33/4/8 Cushman Engine Info Jim L. Brown, 7309 Baldwin Ave., Lincoln, NE 68507 sent us a very interesting letter regarding Cushman engines. Mr. Brown has been an avid collector of Cushman engines for some years, and living right in Lincoln, the home of the Cushman, has acquired considerable information on these popular engines. He writes in part:
A reader wrote asking about the correct color for the Cushman Cub engines (33/2/3) Your response was that the color is DuPont 7498 Green. It is difficult to know the correct colors, however, in an earlier issue you indicated that the color was Ditzler 32565 Gray. I have about 13 Cubs in my collection of 52 Cushman engines, and I have found traces of the original color on some of them. Your Ditzler match is indeed very close. I also consulted a fellow Cushman collector who worked for Cushman for about 40 years, and he remembers that they were all gray. There was no pinstriping on these engines.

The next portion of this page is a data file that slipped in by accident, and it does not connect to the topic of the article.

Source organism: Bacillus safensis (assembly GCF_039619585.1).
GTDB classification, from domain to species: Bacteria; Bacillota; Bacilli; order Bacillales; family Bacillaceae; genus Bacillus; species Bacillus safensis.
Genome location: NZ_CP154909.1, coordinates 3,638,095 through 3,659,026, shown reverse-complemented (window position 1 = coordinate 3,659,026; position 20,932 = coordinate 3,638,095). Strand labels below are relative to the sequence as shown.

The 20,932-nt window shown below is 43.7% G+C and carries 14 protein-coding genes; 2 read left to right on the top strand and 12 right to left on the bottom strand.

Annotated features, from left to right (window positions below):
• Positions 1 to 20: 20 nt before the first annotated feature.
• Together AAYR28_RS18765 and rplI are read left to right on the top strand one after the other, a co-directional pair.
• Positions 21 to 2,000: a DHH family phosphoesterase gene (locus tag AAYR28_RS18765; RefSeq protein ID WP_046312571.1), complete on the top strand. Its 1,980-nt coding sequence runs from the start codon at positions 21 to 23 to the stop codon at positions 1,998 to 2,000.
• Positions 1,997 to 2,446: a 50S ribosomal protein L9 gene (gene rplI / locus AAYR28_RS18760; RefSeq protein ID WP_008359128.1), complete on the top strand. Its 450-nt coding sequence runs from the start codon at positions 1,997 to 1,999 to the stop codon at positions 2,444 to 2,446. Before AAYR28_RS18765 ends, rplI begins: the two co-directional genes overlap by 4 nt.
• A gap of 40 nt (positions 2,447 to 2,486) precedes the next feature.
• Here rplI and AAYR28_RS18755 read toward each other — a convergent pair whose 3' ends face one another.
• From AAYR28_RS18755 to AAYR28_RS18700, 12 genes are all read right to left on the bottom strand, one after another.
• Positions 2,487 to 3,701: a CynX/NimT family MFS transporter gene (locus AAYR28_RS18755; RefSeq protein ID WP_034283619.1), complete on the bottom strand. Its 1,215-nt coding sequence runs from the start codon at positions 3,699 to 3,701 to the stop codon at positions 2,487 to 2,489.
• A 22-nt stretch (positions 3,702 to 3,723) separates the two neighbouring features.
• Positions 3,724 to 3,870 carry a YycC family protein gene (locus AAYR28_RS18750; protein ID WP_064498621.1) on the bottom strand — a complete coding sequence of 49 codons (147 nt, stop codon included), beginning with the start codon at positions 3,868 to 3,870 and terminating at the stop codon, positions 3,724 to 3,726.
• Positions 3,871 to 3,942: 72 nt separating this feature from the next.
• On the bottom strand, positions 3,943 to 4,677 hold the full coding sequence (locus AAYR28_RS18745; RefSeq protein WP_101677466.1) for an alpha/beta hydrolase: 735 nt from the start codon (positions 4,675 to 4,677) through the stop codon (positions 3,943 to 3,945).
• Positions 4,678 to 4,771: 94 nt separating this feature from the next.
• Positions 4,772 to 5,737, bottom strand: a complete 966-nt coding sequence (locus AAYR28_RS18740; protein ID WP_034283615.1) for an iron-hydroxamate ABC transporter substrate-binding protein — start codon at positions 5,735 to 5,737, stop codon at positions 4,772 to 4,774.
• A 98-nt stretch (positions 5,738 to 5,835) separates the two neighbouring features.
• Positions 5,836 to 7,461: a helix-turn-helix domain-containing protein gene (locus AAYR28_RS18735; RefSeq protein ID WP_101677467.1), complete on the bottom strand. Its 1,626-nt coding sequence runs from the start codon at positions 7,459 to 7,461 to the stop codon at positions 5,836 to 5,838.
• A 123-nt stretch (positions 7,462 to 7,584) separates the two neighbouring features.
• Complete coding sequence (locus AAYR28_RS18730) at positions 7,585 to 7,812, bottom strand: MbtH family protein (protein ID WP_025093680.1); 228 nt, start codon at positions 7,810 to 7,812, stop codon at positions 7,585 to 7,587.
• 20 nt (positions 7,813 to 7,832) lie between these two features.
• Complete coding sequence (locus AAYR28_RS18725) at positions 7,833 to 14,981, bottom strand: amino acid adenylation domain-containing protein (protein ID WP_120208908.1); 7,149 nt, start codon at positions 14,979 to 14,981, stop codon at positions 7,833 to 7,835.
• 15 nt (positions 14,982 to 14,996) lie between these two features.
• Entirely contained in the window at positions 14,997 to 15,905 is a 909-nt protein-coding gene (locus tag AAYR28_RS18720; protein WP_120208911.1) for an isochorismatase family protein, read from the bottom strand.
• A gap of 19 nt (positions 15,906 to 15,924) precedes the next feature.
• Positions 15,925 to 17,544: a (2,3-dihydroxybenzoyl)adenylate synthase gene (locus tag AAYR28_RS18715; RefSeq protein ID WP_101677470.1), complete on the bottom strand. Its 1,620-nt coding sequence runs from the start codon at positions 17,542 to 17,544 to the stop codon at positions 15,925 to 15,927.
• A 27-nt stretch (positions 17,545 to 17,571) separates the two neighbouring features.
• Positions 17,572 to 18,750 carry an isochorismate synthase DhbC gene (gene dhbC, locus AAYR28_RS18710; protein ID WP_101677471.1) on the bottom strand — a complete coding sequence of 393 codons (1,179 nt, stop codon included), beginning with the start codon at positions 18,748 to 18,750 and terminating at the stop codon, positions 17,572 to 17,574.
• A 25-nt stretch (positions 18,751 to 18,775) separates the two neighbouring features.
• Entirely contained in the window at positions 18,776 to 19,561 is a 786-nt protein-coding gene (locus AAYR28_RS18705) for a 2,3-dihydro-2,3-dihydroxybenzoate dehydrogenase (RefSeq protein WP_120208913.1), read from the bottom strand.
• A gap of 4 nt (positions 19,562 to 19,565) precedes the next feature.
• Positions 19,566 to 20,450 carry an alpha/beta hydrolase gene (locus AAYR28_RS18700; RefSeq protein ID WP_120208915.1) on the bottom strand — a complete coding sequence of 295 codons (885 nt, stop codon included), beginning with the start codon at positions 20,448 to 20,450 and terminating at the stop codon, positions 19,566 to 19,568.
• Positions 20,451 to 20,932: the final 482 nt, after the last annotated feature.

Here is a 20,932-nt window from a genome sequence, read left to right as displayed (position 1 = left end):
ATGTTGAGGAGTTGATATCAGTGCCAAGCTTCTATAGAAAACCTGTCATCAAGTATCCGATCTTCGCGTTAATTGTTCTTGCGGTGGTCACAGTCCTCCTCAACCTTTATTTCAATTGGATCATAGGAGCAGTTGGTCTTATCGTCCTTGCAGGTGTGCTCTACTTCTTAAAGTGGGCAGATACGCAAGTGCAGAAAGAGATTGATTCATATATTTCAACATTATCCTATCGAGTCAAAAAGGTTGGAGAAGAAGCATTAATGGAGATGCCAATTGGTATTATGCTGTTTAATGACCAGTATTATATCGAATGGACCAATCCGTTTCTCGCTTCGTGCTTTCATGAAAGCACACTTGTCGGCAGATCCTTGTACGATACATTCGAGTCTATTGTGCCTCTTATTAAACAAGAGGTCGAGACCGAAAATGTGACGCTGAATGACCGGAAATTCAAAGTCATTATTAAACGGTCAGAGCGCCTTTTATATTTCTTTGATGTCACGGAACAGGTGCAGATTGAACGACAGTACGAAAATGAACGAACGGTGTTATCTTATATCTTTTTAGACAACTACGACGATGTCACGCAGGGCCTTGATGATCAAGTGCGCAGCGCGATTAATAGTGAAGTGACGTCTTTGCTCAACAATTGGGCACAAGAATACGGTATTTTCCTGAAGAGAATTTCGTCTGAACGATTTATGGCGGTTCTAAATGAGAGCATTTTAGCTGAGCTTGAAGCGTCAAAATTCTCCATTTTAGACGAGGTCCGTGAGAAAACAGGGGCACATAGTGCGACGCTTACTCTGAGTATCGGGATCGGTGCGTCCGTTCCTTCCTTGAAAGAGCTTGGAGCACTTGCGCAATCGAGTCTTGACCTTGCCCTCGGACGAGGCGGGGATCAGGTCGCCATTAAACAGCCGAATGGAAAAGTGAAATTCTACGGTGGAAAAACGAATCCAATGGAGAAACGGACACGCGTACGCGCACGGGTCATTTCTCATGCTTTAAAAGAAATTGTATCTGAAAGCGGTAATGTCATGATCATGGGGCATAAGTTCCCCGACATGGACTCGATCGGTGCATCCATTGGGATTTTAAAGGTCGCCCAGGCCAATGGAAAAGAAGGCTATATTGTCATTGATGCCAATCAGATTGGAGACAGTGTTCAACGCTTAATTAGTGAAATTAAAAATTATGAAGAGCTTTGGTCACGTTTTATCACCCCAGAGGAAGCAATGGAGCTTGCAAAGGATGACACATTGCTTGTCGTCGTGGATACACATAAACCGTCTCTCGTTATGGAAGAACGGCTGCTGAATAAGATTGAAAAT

A. You are correct in that the vast majority of the Cubs were Ditzler 32565 Gray. We believe though, that some of the early ones were the 7498 DuPont Green, having once had an early example that was about this color. (That's where we came up with the information). Perhaps the company had notions of painting everything the same color as the verticals for a time. We should also add that Mr. Brown has a considerable amount of Cushman literature, so if you have a specific need, contact him, and he will copy it for a reasonable price.
33/4/9 Unidentified Engine Q. I need some help identifying this engine. This is my first restoration, so I would like to put it back as authentic as possible. The ignitor is gone, and a spark plug has been bolted in its place. All parts are cast with a letter Z prefix to the number. Any help will be greatly appreciated. Mark E. Peterson, 3722 W. Main, Rapid City, SD 57702.